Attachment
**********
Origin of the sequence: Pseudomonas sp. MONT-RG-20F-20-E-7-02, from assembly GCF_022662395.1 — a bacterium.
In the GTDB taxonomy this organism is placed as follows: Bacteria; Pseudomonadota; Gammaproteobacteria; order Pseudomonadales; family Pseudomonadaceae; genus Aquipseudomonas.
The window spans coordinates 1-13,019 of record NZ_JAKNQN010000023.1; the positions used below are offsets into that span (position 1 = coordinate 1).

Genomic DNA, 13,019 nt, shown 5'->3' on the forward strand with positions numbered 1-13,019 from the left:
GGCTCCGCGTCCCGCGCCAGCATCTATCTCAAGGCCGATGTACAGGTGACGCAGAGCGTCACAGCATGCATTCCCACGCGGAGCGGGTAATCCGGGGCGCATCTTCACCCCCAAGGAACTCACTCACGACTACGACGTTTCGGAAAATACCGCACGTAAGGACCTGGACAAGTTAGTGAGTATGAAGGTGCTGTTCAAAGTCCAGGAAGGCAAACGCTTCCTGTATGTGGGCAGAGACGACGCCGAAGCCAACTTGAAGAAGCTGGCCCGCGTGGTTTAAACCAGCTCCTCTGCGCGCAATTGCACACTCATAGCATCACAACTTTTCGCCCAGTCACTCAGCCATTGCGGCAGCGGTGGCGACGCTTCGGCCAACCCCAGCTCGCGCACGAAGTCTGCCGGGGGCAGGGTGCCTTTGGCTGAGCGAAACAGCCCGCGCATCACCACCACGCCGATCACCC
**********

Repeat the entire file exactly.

Origin of the sequence: Pseudomonas sp. MONT-RG-20F-20-E-7-02, from assembly GCF_022662395.1 — a bacterium.
In the GTDB taxonomy this organism is placed as follows: Bacteria; Pseudomonadota; Gammaproteobacteria; order Pseudomonadales; family Pseudomonadaceae; genus Aquipseudomonas.
The window spans coordinates 1-13,019 of record NZ_JAKNQN010000023.1; the positions used below are offsets into that span (position 1 = coordinate 1).

Genomic DNA, 13,019 nt, shown 5'->3' on the forward strand with positions numbered 1-13,019 from the left:
GGCTCCGCGTCCCGCGCCAGCATCTATCTCAAGGCCGATGTACAGGTGACGCAGAGCGTCACAGCATGCATTCCCACGCGGAGCGGGTAATCCGGGGCGCATCTTCACCCCCAAGGAACTCACTCACGACTACGACGTTTCGGAAAATACCGCACGTAAGGACCTGGACAAGTTAGTGAGTATGAAGGTGCTGTTCAAAGTCCAGGAAGGCAAACGCTTCCTGTATGTGGGCAGAGACGACGCCGAAGCCAACTTGAAGAAGCTGGCCCGCGTGGTTTAAACCAGCTCCTCTGCGCGCAATTGCACACTCATAGCATCACAACTTTTCGCCCAGTCACTCAGCCATTGCGGCAGCGGTGGCGACGCTTCGGCCAACCCCAGCTCGCGCACGAAGTCTGCCGGGGGCAGGGTGCCTTTGGCTGAGCGAAACAGCCCGCGCATCACCACCACGCCGATCACCC